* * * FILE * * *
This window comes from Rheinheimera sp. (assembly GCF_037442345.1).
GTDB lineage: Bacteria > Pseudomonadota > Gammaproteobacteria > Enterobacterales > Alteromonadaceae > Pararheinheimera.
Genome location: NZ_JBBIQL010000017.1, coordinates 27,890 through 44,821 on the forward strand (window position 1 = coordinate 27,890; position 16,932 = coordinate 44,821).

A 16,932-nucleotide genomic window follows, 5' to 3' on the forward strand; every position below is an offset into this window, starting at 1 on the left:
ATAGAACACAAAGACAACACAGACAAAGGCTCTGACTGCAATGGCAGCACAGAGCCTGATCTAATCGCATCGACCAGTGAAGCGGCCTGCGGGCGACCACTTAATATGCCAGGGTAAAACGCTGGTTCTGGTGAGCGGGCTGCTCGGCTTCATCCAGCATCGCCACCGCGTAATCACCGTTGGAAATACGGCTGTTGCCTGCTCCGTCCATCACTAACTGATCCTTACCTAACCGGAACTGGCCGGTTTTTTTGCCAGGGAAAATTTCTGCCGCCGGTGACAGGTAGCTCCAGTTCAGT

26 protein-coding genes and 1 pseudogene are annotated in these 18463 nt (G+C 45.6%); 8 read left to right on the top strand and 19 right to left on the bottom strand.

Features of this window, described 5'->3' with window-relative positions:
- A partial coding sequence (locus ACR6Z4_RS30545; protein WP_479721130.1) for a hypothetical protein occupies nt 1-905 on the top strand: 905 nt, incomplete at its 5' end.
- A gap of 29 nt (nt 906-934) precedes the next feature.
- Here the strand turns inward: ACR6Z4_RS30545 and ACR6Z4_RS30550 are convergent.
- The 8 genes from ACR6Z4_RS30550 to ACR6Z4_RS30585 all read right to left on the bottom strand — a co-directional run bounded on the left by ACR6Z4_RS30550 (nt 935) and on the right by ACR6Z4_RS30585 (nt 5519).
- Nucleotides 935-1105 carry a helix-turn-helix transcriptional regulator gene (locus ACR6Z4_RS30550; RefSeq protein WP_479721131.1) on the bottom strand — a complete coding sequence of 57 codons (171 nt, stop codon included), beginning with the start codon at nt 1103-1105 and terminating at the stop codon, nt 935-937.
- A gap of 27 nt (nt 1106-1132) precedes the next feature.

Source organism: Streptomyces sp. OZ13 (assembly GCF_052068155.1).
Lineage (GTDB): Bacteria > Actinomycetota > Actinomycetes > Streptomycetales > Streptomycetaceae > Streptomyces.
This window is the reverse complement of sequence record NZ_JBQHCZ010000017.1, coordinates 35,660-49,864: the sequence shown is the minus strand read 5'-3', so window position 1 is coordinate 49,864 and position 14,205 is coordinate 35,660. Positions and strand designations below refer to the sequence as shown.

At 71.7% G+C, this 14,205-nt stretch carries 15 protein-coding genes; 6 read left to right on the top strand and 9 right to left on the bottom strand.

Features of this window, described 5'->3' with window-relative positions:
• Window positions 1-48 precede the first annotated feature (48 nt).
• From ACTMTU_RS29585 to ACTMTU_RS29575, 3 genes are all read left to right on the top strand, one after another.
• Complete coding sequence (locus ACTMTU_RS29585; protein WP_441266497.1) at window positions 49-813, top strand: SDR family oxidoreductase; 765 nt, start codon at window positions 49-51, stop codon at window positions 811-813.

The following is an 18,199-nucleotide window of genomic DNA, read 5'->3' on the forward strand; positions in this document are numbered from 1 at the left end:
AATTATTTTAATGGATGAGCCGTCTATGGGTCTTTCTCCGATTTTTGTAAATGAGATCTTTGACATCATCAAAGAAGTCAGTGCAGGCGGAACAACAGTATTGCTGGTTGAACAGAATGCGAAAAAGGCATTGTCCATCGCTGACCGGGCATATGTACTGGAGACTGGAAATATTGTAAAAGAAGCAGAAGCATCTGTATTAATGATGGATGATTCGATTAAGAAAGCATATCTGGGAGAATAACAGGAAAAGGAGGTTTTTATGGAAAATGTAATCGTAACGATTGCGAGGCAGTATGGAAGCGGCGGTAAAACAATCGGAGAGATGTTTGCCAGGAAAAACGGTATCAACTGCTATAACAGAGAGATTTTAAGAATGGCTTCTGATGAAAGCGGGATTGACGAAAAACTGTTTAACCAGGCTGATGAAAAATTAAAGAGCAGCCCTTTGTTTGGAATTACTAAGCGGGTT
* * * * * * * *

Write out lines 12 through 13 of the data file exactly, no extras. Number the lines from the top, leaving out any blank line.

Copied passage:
- Nucleotides 935-1105 carry a helix-turn-helix transcriptional regulator gene (locus ACR6Z4_RS30550; RefSeq protein WP_479721131.1) on the bottom strand — a complete coding sequence of 57 codons (171 nt, stop codon included), beginning with the start codon at nt 1103-1105 and terminating at the stop codon, nt 935-937.
- A gap of 27 nt (nt 1106-1132) precedes the next feature.